The first and third movies in Chan-wook Park's vengeance trilogy and neither anywhere near as good as the middle one, Oldboy.
In Sympathy for Mr Vengeance (2002) we meet an extraordinarily star-crossed character called Ryu, a deaf mute driven to kidnap his ex-boss's daughter in order to raise money for a life-saving operation for his sister.
Unable to hear the shouts of the girl as she accidentally drowns behind him, Ryu attracts the implacable vengeful urges of her father. Meanwhile Ryu is himself busy with his own vengeance against a gang of backstreet kidney rustlers. The most human and interesting character is Ryu's activist girlfriend, played by Du-na Bae (from Tube and Take Care of my Cat) who meets a particularly unpleasant end.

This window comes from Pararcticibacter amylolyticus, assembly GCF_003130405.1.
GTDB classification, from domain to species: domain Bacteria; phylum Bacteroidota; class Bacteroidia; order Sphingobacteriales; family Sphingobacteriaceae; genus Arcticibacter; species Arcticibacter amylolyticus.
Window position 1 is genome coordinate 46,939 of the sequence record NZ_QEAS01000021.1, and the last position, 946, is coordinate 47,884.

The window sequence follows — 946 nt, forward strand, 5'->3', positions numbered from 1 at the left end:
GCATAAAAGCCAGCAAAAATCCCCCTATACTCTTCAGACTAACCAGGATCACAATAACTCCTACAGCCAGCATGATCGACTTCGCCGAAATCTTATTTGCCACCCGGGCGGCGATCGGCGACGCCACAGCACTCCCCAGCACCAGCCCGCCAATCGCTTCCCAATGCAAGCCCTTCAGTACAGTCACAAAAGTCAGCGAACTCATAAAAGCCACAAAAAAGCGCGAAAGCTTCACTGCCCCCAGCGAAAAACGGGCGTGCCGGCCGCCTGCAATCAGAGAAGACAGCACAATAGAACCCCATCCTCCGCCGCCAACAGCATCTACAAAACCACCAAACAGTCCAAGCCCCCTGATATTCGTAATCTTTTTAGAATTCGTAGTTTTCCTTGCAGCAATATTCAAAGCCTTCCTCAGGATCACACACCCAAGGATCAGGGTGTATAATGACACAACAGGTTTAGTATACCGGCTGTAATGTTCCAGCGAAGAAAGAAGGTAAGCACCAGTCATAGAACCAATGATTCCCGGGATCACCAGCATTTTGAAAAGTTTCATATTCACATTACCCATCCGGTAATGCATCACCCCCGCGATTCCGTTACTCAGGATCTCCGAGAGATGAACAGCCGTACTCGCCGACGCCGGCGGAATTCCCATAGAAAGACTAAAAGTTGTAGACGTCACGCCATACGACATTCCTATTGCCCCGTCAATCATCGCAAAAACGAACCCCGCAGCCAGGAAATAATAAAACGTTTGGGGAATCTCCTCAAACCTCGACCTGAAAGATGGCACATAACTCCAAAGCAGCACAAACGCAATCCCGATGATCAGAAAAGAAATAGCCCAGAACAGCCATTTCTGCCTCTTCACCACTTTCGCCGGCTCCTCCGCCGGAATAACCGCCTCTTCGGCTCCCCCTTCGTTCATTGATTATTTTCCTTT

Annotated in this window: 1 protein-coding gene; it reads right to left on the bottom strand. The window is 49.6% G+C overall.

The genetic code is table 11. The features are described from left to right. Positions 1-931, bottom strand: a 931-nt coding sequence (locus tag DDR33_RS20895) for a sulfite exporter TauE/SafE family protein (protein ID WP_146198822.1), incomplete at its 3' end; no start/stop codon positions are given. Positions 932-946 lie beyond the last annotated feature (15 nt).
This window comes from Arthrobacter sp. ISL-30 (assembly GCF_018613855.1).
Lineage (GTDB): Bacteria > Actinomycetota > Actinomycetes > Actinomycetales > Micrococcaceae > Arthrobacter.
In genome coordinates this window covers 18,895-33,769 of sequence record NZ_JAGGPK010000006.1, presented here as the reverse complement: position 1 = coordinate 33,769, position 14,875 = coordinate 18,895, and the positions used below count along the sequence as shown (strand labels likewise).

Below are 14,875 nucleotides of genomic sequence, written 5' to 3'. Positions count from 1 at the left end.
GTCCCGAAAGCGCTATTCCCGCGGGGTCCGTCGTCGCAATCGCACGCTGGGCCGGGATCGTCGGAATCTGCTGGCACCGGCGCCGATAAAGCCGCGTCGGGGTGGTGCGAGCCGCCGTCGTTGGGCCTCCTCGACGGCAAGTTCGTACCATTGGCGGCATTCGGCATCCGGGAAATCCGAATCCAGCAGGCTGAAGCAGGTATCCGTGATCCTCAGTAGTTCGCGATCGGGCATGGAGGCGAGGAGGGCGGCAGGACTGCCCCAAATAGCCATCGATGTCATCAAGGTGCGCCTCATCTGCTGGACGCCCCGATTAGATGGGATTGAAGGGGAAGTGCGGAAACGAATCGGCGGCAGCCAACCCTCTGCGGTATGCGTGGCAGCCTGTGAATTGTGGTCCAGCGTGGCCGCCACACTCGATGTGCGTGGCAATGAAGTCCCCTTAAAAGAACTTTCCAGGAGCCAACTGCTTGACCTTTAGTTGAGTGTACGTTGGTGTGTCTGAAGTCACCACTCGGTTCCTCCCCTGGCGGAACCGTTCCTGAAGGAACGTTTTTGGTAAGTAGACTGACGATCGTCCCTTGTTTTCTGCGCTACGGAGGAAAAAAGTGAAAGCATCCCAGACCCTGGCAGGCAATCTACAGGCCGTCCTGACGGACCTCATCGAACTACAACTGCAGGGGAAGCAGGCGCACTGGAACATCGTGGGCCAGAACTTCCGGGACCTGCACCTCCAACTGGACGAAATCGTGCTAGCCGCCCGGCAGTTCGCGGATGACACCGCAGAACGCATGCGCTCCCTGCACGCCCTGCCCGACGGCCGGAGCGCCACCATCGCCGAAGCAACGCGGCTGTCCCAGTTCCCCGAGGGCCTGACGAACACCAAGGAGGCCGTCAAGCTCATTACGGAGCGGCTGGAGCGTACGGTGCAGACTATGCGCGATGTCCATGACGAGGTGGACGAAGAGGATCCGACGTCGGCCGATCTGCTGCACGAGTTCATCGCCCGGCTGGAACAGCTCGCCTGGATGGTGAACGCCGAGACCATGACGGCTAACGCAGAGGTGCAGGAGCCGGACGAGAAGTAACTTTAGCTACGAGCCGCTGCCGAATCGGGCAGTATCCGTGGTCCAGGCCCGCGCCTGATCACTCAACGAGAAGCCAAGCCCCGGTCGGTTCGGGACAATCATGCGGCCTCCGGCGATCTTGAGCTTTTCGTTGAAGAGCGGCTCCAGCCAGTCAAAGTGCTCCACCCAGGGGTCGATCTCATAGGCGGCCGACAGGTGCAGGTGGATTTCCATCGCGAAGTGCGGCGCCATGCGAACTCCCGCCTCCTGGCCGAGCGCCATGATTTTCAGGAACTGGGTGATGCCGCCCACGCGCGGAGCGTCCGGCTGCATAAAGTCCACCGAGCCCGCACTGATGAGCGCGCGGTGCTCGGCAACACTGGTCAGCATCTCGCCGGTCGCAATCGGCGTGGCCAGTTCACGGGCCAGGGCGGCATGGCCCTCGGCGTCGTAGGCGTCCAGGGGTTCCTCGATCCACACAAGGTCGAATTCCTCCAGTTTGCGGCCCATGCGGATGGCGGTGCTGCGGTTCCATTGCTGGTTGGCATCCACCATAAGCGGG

Lady Vengeance (2005) is let down by its rather pointless convolutions and its determination to beautify the flow of gore. It seemed to both of us that the wider narrative is really an excuse for the pivotal, darkly comic scene where the parents of children kidnapped and murdered by Mr Baek are given the chance to enact bloody communal vengeance. The rest, in some ways, is padding.
I do like the way that Park's stories have interesting gaps as they unfold, which ought to have the effect of forcing the viewer to engage more imaginatively with the material.